I let him hear that the tv was getting some limited picture and sound and he said “we’ll send a technician out.” Shockingly, he said “we have an open appointment for 4 – 8 PM tonight.”
Before I could say anything, he said “I realize that it is 5 PM, but we have a tech that can get to you.”
Jan 24, 2013
As we write this, we are sitting in the home of a friend who is graciously allowing us to us his internet connection.
Why are we doing this?
It is because somehow we are caught in the AT&T U-Verse outage that has struck the southeastern United States.
We were aware there was an outage but had read the outage was from the Florida panhandle west to Texas. So when U-Verse died on us today, we were surprised.
We borrowed a friend’s cell phone but before we called AT&T, he told us that there were AT&T trucks nearby working on lines. He suggested we go talk to them before going down the joyous road of the AT&T call center. We found the trucks and talked to a couple of nice technicians. We asked if they were doing anything that would effect our service. According to them, they were not.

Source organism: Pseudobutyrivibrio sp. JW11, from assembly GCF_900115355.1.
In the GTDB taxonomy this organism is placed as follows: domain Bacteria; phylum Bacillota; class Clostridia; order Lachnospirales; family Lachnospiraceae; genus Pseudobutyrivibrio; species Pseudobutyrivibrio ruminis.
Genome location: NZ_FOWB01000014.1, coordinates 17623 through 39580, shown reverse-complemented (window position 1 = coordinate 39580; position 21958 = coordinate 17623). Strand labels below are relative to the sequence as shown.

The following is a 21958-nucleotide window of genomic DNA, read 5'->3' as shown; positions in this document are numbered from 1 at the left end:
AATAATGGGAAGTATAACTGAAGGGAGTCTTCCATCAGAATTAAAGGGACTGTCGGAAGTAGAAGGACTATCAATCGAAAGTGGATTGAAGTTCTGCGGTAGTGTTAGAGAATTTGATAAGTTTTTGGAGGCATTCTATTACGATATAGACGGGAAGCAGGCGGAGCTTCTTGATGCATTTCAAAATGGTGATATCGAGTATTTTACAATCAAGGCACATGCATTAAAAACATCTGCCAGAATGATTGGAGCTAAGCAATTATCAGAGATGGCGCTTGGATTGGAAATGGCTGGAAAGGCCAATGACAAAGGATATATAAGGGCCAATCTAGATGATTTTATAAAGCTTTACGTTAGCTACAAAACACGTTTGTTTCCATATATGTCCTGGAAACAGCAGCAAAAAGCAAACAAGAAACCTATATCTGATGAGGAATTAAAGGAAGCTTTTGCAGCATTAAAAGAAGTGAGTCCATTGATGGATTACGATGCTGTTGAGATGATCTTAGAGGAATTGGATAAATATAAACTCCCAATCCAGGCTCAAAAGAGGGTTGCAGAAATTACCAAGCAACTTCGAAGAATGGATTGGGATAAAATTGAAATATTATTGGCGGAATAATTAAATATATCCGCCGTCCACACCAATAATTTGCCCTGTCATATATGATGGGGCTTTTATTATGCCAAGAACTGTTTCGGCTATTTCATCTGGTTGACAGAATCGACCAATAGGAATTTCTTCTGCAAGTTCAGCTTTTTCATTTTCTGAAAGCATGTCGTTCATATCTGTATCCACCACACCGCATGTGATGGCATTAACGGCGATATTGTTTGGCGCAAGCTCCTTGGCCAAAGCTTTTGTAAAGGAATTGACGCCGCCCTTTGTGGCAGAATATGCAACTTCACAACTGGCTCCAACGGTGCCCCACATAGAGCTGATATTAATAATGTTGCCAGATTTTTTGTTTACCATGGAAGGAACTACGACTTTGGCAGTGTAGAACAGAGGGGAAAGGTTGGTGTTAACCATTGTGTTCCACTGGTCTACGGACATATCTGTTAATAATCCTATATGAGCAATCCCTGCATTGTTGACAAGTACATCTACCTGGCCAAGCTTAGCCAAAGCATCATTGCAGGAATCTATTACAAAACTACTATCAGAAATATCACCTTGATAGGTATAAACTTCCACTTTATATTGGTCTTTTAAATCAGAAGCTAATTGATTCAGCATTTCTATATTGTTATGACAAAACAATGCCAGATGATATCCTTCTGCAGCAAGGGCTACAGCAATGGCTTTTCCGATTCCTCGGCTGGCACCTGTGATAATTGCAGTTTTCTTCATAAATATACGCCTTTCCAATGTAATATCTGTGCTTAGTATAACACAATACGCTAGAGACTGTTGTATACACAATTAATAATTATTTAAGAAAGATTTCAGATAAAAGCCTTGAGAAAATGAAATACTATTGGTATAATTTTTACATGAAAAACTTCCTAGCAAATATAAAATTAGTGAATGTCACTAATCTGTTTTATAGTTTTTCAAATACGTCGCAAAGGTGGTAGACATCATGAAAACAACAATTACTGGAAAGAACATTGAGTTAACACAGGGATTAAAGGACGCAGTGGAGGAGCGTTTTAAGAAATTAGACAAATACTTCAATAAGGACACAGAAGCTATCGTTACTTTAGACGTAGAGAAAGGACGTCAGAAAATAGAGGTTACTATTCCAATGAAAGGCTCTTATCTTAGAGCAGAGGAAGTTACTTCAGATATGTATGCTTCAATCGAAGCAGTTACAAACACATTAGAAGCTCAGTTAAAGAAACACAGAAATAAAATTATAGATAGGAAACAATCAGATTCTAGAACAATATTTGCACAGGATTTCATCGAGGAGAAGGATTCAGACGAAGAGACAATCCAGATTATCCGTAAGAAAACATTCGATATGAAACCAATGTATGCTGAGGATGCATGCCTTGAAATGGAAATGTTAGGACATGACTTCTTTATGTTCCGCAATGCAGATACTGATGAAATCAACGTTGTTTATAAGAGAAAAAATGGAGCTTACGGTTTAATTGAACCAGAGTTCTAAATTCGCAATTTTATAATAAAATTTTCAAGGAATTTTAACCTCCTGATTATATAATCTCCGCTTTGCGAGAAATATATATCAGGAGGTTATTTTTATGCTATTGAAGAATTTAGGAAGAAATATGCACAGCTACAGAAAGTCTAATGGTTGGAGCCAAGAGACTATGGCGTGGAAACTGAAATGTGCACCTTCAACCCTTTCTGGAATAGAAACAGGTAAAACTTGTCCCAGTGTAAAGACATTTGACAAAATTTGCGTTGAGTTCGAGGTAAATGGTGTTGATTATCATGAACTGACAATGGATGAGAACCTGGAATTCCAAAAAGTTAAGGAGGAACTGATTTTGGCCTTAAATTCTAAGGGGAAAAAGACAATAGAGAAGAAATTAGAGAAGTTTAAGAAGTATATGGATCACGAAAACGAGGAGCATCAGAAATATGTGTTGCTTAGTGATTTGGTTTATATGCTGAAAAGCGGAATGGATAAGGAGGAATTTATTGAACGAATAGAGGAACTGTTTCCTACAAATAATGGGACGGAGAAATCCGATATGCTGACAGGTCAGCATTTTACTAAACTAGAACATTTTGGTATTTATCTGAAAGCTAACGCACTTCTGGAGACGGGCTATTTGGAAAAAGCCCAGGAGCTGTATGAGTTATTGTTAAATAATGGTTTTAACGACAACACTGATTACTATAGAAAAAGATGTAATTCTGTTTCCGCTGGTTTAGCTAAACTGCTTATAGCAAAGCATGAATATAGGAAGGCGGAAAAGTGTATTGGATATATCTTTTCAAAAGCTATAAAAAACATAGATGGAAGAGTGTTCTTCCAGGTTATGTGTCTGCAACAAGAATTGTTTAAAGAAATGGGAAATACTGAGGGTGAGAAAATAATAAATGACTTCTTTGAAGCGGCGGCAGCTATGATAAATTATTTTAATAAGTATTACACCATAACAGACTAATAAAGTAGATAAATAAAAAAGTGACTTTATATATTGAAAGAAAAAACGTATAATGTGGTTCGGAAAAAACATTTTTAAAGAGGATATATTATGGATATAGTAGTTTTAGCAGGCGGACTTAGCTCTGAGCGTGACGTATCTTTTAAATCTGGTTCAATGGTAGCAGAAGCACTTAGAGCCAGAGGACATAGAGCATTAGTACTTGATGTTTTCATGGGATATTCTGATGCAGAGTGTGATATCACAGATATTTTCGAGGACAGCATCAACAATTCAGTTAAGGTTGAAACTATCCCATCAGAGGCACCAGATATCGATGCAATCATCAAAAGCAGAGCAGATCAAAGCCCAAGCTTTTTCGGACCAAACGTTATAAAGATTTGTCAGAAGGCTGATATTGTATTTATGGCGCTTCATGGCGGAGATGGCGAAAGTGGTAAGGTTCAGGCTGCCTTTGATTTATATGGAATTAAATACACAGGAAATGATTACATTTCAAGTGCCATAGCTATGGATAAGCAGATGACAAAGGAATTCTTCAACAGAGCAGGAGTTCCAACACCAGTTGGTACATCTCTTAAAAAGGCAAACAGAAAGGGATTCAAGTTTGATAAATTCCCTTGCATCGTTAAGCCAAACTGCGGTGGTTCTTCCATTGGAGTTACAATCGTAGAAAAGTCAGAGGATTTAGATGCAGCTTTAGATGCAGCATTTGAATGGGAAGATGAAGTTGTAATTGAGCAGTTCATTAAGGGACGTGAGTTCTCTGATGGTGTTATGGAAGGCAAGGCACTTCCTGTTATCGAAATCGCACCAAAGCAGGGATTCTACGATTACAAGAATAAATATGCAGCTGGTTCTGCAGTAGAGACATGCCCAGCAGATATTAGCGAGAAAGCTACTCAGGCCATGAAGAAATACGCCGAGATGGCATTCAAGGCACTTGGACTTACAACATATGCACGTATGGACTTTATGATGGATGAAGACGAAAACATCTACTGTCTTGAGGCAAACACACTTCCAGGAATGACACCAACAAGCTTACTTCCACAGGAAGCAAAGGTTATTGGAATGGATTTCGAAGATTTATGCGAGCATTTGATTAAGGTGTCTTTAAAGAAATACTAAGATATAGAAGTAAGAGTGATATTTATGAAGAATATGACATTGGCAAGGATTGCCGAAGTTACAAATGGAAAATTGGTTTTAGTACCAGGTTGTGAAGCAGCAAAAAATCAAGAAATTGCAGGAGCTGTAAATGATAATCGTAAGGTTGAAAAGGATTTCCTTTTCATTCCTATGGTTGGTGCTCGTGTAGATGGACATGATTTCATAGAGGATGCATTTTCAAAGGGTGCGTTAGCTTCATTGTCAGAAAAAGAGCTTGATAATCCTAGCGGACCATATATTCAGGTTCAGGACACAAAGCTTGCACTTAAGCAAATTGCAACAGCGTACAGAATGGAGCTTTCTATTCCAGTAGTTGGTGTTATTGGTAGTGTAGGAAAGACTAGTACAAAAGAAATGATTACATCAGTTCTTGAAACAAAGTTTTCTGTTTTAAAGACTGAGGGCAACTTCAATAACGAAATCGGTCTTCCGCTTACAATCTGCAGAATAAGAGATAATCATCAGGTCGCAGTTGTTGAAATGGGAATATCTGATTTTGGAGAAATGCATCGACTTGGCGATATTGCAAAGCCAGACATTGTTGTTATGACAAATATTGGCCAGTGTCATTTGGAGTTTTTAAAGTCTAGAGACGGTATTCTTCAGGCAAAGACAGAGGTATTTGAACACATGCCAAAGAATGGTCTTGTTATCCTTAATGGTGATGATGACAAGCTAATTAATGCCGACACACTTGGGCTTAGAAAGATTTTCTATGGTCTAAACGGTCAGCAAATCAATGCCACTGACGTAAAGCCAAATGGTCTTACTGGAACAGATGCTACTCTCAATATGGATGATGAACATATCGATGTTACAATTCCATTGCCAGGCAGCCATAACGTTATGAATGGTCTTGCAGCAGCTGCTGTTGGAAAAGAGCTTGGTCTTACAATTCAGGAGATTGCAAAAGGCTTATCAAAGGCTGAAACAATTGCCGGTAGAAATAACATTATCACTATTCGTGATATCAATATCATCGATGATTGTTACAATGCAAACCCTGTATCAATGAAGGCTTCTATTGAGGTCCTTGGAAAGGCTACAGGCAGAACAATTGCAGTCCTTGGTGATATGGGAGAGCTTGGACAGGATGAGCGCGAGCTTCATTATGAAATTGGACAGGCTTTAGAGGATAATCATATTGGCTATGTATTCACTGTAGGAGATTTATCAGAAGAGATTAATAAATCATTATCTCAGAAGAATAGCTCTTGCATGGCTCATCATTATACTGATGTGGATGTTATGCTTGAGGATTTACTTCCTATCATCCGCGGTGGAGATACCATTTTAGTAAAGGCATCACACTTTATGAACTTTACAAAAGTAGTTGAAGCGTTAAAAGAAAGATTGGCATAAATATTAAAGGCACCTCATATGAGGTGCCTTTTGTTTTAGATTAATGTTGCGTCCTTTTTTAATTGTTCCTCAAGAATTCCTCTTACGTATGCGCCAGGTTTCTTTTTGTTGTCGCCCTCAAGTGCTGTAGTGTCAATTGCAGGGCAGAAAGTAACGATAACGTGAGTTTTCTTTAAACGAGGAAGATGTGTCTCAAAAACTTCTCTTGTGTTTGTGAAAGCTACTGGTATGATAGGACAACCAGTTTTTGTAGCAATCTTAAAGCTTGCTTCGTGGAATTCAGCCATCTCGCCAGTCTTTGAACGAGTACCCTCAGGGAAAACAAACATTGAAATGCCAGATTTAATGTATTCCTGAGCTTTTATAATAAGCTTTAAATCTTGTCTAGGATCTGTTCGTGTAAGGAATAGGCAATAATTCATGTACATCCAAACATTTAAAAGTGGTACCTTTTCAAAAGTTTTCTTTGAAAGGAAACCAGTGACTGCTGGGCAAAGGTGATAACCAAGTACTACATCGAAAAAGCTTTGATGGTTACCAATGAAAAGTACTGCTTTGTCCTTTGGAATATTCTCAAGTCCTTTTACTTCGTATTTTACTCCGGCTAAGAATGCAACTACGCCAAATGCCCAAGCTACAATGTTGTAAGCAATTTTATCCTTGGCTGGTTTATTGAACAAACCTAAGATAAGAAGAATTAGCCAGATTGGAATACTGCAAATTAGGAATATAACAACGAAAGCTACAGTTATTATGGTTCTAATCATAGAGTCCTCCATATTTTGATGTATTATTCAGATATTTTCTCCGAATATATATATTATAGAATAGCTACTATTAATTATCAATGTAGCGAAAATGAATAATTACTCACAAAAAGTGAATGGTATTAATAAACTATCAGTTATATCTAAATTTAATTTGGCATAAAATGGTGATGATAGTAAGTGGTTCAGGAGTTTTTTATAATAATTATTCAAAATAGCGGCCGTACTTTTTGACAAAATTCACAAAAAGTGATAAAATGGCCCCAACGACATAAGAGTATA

“Okay, cool,” we said. “I guess we are suddenly caught up in the massive U-Verse outage that has struck the southeast.”
“What outage?” they asked.
They had no clue there company was experiencing an outage affecting lots of customers.
For a communication company, AT&T is not too good at communicating.
We returned home and borrowed a friend’s cell phone and called AT&T.